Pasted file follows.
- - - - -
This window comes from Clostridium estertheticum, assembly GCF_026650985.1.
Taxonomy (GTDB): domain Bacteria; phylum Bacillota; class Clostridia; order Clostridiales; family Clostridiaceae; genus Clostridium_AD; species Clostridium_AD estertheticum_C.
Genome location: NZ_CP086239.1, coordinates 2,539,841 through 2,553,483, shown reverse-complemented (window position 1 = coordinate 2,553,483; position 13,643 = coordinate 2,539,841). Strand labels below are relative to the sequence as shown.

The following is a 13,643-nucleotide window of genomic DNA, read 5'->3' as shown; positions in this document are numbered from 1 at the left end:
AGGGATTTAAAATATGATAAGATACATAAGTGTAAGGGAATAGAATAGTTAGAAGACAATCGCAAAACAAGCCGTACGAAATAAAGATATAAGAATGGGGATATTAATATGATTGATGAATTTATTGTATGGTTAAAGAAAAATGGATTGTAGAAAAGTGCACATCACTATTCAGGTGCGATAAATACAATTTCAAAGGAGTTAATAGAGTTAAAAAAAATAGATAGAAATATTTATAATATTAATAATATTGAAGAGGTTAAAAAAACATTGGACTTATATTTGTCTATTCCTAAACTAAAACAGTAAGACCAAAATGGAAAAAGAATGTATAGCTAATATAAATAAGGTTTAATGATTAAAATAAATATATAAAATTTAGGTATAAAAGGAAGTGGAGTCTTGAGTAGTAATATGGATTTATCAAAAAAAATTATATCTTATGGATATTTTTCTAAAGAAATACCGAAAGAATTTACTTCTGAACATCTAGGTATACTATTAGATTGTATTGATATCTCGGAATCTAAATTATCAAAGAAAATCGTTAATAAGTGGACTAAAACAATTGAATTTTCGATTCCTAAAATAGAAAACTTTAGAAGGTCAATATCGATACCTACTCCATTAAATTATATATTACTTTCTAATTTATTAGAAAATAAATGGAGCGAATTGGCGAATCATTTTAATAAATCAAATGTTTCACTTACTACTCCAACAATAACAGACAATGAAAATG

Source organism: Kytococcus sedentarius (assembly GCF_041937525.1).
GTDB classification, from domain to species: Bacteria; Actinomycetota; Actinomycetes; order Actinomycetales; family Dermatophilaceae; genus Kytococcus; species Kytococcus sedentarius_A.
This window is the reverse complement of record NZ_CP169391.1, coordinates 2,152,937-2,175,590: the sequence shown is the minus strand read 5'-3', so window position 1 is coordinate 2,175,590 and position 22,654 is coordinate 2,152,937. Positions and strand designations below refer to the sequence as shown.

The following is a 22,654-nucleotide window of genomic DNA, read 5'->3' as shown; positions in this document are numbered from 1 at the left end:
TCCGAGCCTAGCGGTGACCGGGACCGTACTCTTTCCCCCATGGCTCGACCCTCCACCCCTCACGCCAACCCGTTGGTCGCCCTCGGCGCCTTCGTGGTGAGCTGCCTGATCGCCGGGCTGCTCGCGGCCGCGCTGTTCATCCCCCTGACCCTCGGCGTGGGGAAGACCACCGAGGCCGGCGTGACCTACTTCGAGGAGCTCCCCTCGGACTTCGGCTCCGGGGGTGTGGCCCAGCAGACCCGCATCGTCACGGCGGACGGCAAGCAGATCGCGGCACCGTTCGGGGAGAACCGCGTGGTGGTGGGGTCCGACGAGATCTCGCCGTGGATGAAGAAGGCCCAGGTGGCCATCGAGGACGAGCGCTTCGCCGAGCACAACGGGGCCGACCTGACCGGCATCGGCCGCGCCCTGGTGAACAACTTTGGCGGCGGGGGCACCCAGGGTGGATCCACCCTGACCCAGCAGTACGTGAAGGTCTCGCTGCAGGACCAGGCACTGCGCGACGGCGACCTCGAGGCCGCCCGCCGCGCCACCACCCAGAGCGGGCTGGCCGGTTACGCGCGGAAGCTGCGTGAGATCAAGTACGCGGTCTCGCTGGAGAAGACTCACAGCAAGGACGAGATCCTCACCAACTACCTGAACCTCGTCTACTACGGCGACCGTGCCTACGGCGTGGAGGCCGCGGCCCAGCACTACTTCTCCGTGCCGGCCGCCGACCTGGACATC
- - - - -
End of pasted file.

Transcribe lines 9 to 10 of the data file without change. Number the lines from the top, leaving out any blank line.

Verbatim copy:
The following is a 22,654-nucleotide window of genomic DNA, read 5'->3' as shown; positions in this document are numbered from 1 at the left end:
TCCGAGCCTAGCGGTGACCGGGACCGTACTCTTTCCCCCATGGCTCGACCCTCCACCCCTCACGCCAACCCGTTGGTCGCCCTCGGCGCCTTCGTGGTGAGCTGCCTGATCGCCGGGCTGCTCGCGGCCGCGCTGTTCATCCCCCTGACCCTCGGCGTGGGGAAGACCACCGAGGCCGGCGTGACCTACTTCGAGGAGCTCCCCTCGGACTTCGGCTCCGGGGGTGTGGCCCAGCAGACCCGCATCGTCACGGCGGACGGCAAGCAGATCGCGGCACCGTTCGGGGAGAACCGCGTGGTGGTGGGGTCCGACGAGATCTCGCCGTGGATGAAGAAGGCCCAGGTGGCCATCGAGGACGAGCGCTTCGCCGAGCACAACGGGGCCGACCTGACCGGCATCGGCCGCGCCCTGGTGAACAACTTTGGCGGCGGGGGCACCCAGGGTGGATCCACCCTGACCCAGCAGTACGTGAAGGTCTCGCTGCAGGACCAGGCACTGCGCGACGGCGACCTCGAGGCCGCCCGCCGCGCCACCACCCAGAGCGGGCTGGCCGGTTACGCGCGGAAGCTGCGTGAGATCAAGTACGCGGTCTCGCTGGAGAAGACTCACAGCAAGGACGAGATCCTCACCAACTACCTGAACCTCGTCTACTACGGCGACCGTGCCTACGGCGTGGAGGCCGCGGCCCAGCACTACTTCTCCGTGCCGGCCGCCGACCTGGACATC